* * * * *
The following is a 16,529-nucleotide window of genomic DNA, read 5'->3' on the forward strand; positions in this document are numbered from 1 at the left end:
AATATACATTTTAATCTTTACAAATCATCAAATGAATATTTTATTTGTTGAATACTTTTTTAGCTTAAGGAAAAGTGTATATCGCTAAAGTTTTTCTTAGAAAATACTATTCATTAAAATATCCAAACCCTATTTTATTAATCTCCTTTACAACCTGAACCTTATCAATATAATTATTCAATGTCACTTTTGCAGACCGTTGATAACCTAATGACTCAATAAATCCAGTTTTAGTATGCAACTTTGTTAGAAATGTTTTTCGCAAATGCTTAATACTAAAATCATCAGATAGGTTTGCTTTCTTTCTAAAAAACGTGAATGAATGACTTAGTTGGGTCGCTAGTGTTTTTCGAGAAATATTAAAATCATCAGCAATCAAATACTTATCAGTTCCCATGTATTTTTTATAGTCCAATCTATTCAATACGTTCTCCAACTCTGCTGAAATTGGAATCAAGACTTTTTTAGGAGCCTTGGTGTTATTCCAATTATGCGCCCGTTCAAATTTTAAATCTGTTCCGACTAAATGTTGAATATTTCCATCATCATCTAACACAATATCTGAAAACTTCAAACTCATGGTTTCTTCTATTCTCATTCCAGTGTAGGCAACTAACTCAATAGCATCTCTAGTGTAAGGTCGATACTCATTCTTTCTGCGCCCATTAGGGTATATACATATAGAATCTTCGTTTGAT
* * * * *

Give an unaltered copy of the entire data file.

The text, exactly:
The following is a 16,529-nucleotide window of genomic DNA, read 5'->3' on the forward strand; positions in this document are numbered from 1 at the left end:
AATATACATTTTAATCTTTACAAATCATCAAATGAATATTTTATTTGTTGAATACTTTTTTAGCTTAAGGAAAAGTGTATATCGCTAAAGTTTTTCTTAGAAAATACTATTCATTAAAATATCCAAACCCTATTTTATTAATCTCCTTTACAACCTGAACCTTATCAATATAATTATTCAATGTCACTTTTGCAGACCGTTGATAACCTAATGACTCAATAAATCCAGTTTTAGTATGCAACTTTGTTAGAAATGTTTTTCGCAAATGCTTAATACTAAAATCATCAGATAGGTTTGCTTTCTTTCTAAAAAACGTGAATGAATGACTTAGTTGGGTCGCTAGTGTTTTTCGAGAAATATTAAAATCATCAGCAATCAAATACTTATCAGTTCCCATGTATTTTTTATAGTCCAATCTATTCAATACGTTCTCCAACTCTGCTGAAATTGGAATCAAGACTTTTTTAGGAGCCTTGGTGTTATTCCAATTATGCGCCCGTTCAAATTTTAAATCTGTTCCGACTAAATGTTGAATATTTCCATCATCATCTAACACAATATCTGAAAACTTCAAACTCATGGTTTCTTCTATTCTCATTCCAGTGTAGGCAACTAACTCAATAGCATCTCTAGTGTAAGGTCGATACTCATTCTTTCTGCGCCCATTAGGGTATATACATATAGAATCTTCGTTTGAT